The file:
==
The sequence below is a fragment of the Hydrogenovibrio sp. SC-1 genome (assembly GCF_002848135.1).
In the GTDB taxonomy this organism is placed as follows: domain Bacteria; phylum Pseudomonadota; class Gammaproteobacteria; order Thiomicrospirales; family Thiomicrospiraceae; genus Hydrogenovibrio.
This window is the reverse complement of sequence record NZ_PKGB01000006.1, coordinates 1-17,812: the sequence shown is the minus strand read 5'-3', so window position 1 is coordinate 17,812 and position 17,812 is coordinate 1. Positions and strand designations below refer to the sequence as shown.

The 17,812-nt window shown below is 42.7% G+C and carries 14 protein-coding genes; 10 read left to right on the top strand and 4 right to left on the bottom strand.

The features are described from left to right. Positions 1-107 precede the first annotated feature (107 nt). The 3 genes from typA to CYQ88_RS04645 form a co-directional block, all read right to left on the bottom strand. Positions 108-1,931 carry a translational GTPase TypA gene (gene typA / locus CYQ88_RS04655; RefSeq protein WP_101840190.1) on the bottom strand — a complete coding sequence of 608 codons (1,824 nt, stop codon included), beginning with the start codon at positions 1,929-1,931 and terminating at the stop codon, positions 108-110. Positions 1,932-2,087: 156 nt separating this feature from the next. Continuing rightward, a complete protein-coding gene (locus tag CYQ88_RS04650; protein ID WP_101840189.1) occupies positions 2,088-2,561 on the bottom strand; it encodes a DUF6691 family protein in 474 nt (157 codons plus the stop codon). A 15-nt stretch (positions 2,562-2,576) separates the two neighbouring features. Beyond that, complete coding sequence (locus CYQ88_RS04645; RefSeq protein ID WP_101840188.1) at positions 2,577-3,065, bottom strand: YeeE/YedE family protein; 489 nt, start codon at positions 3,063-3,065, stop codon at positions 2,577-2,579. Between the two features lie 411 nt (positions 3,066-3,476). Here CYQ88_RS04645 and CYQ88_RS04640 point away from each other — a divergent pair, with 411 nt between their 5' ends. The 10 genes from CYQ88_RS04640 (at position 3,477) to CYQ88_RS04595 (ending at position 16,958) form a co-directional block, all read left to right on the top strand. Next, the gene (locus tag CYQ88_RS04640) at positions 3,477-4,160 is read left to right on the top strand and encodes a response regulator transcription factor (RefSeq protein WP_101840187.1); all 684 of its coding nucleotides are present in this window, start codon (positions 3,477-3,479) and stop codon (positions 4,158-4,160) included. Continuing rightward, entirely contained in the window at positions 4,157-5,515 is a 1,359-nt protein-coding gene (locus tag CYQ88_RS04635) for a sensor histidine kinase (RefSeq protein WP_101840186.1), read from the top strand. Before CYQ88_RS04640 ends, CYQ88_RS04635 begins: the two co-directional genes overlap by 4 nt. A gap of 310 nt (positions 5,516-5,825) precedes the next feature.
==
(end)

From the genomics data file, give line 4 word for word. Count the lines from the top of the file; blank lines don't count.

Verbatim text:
The 17,812-nt window shown below is 42.7% G+C and carries 14 protein-coding genes; 10 read left to right on the top strand and 4 right to left on the bottom strand.